Following the ethylene oxide release, the agency made a series of notifications to the county health officer, the Board of Supervisors, and to the city of Vernon health director as directed by Proposition 65, a law that requires businesses to warn state residents about significant exposures to chemicals that cause cancer, birth defects or reproductive harms.
Proposition 65 is also known as the Safe Drinking Water and Toxic Enforcement Act of 1986.
The EtO fumes also prompted the air quality agency to notify the California Division of Occupational Safety and Health of the hazardous chemical that may have exposed staff at Sterigenics and neighboring facilities.
As part of the onsite investigation, the air quality agency indicated a series of measures that include identification and mitigation of sources that contributed to the elevated emissions, and testing with focus on a wet scrubber.
Another legal action the agency can carry is the issuance of an order of abatement, to require the facility to stop incurring violations of air quality rules and regulations, or cease its operations.
“South Coast AQMD is committed to doing everything within our authority, and working closely with our partners agencies, to protect the health and safety of community members and workers who may be impacted by Sterigenics,” Nastri said.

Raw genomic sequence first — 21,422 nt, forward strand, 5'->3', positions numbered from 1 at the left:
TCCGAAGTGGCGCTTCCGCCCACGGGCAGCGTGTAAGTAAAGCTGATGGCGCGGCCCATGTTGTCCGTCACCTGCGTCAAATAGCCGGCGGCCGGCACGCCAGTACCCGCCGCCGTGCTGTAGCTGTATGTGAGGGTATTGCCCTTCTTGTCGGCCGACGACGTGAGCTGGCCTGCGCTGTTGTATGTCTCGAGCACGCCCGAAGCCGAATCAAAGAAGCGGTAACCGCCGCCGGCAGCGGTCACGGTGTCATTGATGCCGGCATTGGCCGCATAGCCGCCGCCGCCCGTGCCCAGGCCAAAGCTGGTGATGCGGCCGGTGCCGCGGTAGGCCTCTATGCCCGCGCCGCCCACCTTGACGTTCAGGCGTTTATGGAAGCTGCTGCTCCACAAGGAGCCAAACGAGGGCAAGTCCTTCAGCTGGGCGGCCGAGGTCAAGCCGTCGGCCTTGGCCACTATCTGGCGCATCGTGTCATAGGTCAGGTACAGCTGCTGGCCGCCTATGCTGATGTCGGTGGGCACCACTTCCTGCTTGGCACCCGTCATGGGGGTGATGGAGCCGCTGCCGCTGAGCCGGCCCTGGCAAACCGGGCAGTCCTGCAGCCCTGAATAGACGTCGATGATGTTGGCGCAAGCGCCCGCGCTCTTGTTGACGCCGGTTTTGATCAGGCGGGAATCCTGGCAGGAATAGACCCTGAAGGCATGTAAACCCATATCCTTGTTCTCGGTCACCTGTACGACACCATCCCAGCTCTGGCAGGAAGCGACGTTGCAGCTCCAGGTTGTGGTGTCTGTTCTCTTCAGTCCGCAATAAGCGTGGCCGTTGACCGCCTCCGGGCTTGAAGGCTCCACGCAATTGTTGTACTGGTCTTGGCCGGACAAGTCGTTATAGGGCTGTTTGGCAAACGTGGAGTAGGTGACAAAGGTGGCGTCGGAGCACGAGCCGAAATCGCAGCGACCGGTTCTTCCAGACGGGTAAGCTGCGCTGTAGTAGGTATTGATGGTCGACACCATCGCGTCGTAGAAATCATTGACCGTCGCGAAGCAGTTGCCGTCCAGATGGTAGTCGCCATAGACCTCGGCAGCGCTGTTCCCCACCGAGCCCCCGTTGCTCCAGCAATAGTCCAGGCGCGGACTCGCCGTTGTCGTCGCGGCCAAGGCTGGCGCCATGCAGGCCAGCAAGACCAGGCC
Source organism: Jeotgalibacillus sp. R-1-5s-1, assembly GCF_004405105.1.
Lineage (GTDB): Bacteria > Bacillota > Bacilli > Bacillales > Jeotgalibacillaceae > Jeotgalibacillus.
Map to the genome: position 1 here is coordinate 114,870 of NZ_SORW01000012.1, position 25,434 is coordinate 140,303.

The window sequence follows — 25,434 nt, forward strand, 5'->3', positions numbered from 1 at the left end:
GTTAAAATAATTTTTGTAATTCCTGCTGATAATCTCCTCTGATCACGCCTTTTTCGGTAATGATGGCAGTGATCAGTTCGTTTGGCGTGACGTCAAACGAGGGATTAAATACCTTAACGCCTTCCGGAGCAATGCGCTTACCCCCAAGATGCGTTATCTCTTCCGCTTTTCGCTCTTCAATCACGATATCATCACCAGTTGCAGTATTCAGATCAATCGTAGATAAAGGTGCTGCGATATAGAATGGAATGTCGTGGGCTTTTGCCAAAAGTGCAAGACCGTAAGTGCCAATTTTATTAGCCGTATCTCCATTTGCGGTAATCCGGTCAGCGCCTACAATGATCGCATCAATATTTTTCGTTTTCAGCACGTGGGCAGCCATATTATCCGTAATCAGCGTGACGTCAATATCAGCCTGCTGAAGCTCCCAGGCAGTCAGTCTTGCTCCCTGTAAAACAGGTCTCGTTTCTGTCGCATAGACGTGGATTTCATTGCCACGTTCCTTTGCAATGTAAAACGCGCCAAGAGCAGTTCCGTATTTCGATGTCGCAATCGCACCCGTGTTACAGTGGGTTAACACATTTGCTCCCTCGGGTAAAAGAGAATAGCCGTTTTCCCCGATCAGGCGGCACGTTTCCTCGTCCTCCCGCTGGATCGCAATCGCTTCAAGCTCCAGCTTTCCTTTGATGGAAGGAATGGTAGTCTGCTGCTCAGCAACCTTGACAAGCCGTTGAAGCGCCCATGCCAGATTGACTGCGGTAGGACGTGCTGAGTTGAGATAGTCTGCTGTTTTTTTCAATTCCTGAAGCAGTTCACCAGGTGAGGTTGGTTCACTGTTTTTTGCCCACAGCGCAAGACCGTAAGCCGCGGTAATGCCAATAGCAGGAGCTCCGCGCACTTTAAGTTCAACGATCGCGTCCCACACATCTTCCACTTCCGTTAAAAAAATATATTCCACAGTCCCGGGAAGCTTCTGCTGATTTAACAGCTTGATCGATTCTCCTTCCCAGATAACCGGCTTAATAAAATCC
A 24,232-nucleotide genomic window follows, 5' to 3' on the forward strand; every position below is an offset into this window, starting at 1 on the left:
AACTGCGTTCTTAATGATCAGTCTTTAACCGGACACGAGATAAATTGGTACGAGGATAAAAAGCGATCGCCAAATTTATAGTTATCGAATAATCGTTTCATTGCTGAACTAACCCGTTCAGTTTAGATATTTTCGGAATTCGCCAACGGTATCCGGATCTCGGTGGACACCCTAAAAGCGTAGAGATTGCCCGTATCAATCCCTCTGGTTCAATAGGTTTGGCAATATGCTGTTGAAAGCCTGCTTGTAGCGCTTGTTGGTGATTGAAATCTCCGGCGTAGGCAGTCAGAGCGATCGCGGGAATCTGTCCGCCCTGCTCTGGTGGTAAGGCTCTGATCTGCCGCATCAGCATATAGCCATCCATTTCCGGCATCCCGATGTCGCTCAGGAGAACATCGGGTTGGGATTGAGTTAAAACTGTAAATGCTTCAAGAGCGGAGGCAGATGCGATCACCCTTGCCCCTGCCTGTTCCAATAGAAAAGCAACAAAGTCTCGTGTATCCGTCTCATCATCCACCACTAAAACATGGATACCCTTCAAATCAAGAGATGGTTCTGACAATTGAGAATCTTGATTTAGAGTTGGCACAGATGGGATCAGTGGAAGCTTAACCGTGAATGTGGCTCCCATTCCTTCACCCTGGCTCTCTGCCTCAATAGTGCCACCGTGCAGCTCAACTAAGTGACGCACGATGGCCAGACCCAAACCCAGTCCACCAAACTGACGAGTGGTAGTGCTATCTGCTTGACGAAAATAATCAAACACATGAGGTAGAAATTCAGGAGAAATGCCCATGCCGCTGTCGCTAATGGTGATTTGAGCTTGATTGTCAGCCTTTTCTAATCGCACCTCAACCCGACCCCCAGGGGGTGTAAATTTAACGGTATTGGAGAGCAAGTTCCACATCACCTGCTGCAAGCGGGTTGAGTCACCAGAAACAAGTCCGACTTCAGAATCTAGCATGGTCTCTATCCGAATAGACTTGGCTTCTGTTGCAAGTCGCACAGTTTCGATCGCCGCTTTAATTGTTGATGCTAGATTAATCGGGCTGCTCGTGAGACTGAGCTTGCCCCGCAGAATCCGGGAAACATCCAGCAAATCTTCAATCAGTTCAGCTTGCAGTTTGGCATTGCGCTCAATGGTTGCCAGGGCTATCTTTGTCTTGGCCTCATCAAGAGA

State Sen. Lena Gonzalez, D-Long Beach, who represents Maywood, and Vernon City Administrator Carlos R. Fandino also received similar letters.
Hahn said she is not satisfied with the AQMD response.
“They say they are working with this company to lower the emissions of ethylene oxide, but I think they need to cease operations until they can prove they can operate safely and not put workers and local residents at risk,” the supervisor said.
In 2017, Sotera Health LLC became the umbrella parent company of Sterigenics International, adding it to Nelson Labs and Nordion.
Sotera Health Co. trades on the technology-ladden Nasdaq stock exchange, with shares valued at $20.35 on May 24 and a trading volume of 344,175 units.
On its website, Sterigenics indicates that ethylene oxide sterilization occurs when gas molecules react with and destroy microbial DNA, and that the process depends on its ability to diffuse through a product being packaged.
In a video posted on its website, the company indicates it helps sterilize material used in the manufacture of COVID-19 vaccine containers and syringes.
Colorless and flammable, EtO can cause lymphoid and breast cancer if exposed for long periods of time, but short-term exposures can provoke headaches, nausea, diarrhea, eye and skin burns and problems on reproduction.
EtO is also used in the production of antifreeze, textiles, solvents, detergents and adhesives.
Sterigenics spokesperson Kristin Gibbs said in an email the company is committed to its mission of safeguarding global health, and is confident in the safety of its employees and communities they operate.
She said the company is implementing additional, voluntary enhancements at the facilities to further reduce emissions, in addition to cooperating with the AQMD to address the concerns raised at the Vernon plants.
“The Vernon facilities play a critical role in safeguarding public health by providing FDA-mandated sterilizations for over 45 million essential medical devices and supplies each year, including surgical kits, catheters, cardiac implants, stents, IV sets and more, that are supplied to nearly 100 healthcare manufacturers, including dozens in the Los Angeles area, as well as local hospitals,” Gibbs said.